Maryam Omidi came to her Soviet sanatoriums project almost by accident. She first heard about these curious Soviet-era medical resorts — part health spa, part hospital — as a journalist for The Calvert Journal, a website that covers contemporary culture in eastern Europe, the Balkans, Russia, and Central Asia. During the Soviet era, Omidi learned, workers in the USSR would spend up to two weeks a year at sanatoriums, as a sort of state-subsidized work holiday and health tune-up.
Some of these sanatoriums still exist, and Omidi knew she had to experience one for herself. In 2015, she visited Khoja Obi Garm, a sanatorium in the mountains of Tajikistan that provides treatments such as “hot radon water sprinkling between the legs” and “friction and shaking with medical electrical equipment,” in addition to more conventional spa offerings like a swimming pool and sauna.
Omidi was struck by the setting — a brutalist concrete building jutting from a snow-capped mountain — and the warmth and hospitality of the people working and staying there, she says. By the time she returned from her visit, an idea had formed: she would partner with photographers to document these sanatoriums and the “utopian, socialist ideals” they were founded upon.
In 2016, Omidi brought the project to Kickstarter, hoping to raise funds so she and her team could travel to and document sanatoriums all across the territories of the former Soviet Union. The resulting book would explain the historical context in which they were built, introduce readers to the sanatoriums still in use today, and meet the people who continue to visit them.
The project attracted the support of more than 800 backers, and Omidi and a team of six photographers — Olya Ivanova, Egor Rogalev, and Dmitry Lookianov from Russia; Rene Fietzek from Germany; Michal Solarski from Poland; and Claudine Doury from France — were able to travel to more than thirty sanatoriums in twelve post-Soviet countries.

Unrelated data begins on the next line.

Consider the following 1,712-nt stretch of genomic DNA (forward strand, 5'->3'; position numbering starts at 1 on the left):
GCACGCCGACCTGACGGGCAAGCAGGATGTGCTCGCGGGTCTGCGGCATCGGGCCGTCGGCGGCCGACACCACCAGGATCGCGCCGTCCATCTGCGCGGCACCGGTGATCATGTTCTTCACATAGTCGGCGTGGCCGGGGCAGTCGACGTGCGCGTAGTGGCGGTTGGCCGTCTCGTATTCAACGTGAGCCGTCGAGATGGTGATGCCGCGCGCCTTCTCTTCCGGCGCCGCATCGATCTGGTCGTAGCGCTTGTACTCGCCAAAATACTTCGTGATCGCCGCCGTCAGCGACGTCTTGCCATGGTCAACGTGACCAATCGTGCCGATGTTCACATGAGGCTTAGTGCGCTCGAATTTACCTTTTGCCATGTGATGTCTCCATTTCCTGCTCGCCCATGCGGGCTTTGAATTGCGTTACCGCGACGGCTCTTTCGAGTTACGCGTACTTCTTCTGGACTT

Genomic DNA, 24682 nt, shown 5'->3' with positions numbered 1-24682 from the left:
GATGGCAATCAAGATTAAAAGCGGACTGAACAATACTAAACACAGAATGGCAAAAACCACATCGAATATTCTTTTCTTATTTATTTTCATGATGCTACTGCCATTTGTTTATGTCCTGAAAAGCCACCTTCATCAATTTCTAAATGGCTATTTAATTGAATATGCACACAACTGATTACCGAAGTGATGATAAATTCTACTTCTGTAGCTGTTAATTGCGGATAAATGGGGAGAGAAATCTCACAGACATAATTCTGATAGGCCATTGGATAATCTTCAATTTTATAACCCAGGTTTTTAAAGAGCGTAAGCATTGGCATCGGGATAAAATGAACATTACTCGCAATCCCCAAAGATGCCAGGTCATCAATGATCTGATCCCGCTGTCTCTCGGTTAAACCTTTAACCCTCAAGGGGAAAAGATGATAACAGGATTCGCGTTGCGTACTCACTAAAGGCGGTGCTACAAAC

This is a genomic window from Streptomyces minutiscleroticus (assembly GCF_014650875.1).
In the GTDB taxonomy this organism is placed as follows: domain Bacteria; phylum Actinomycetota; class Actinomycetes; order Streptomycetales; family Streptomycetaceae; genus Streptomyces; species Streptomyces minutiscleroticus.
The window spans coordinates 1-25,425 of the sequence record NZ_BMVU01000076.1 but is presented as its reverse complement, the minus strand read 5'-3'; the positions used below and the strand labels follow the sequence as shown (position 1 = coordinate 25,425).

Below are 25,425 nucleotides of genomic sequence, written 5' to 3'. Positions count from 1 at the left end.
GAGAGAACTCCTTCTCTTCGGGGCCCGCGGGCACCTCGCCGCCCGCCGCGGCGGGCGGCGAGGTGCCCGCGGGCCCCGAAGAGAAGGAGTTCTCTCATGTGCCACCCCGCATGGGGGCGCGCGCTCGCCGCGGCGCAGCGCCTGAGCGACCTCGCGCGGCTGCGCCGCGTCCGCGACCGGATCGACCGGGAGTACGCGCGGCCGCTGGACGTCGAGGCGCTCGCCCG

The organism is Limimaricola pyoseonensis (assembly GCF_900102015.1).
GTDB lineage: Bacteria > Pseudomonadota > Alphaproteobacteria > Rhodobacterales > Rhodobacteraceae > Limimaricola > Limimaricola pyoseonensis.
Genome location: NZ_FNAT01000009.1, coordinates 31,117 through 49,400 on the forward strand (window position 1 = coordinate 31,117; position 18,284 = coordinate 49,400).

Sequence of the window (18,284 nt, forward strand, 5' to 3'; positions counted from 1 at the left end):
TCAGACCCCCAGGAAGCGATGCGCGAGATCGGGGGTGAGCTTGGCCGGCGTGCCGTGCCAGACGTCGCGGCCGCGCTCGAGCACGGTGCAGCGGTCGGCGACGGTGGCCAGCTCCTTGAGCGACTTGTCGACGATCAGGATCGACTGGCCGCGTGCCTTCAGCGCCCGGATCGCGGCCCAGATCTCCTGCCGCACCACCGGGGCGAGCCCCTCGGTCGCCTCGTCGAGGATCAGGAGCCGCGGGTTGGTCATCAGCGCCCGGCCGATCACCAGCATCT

“It was fascinating to see how each [photographer] worked,” Omidi says. “Some used digital, some used film. Some preferred to visit multiple sanatoriums in a short space of time, while others preferred to immerse themselves in their surroundings, taking photographs at a slower and more meditative pace. The creative process for each member of the team varied greatly, which I think is testament to the many different types of creativity and creative thinking in this world.”
The photobook that chronicles their journey, Holidays in Soviet Sanatoriums, will be released in the fall. They recently returned to Kickstarter to launch a Kickstarter Gold project, offering some of their favorite images as prints, postcards, and calendars, including work from two new contributors and team members, photographers Vladimir Shipotilnikov from Ukraine and Natalia Kupriyanova from Russia.
“The sense of support one feels is overwhelming,” Omidi says of her experience working on this project. “Your project [suddenly] belongs to a wider network of individuals from around the world who have decided to back you. It is spiriting to know that good ideas do not need to gather dust in the back of your mind but can instead, with hard work and dedication, become a reality.”